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26.01.2018 Author: Salman Rafi Sheikh

Oliver Branch: Turkey’s Bid to Modify the ‘Syrian End-game’


Whereas Turkey’s operation Oliver Branch is nothing short of an attack on the forces allied undoubtedly with the US, and thereby an attack on the US, this operation is as much a result of Turkey-US conflict of interests as it is aimed at modifying the US ‘end-game’ for Syria. The US ‘end-game’ for Syria envisages a Syria clearly portioned between the Syrian regime and the Kurds. This ‘end-game’ is, however, nothing short of a nightmare for the Turks who have moved, in the last 5 years or so, from initially supporting the Jihadi elements such as ISIS to creating their own militias and to allying with Russia to strangulate the growing power of Kurdish militias and thus prevent the emergence of an independent Kurdistan on Turkish borders. In other words—and contrary to what is being hoped in the West—neither Russia nor Syria will have any major objection to Turkish intervention because this intervention is directly thwarting the US objectives.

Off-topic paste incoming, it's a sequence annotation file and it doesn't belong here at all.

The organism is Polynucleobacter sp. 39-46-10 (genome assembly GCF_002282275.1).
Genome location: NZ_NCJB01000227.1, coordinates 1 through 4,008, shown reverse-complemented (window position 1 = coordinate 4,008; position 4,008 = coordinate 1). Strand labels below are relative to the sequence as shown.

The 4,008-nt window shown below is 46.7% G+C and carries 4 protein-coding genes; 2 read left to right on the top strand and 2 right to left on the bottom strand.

Oliver Branch will not damage Turkey-Russia alliance

Turkey, by invading Syria, is therefore not running the risk of breaking or significantly damaging the Turkey, Russia, Syria, Iran alliance. While Turkey may end up controlling a part of Syria, Turkey is neither interested in assimilating Afrin as its own territory nor is going to establish its direct military control.

While reports in the western media have tended to project this operation as an “assault on Russia” because Afrin is west of the Euphrates, where Russia, not the US, has been controlling the air space ever since it sent its air force to Syria in 2015 to salvage the Assad regime. However, instead of this operation being an ‘evidence’ of a crack in Turkey-Russia alliance, it largely underscores the fact that this operation is a result of broader understanding reached between Ankara and Moscow.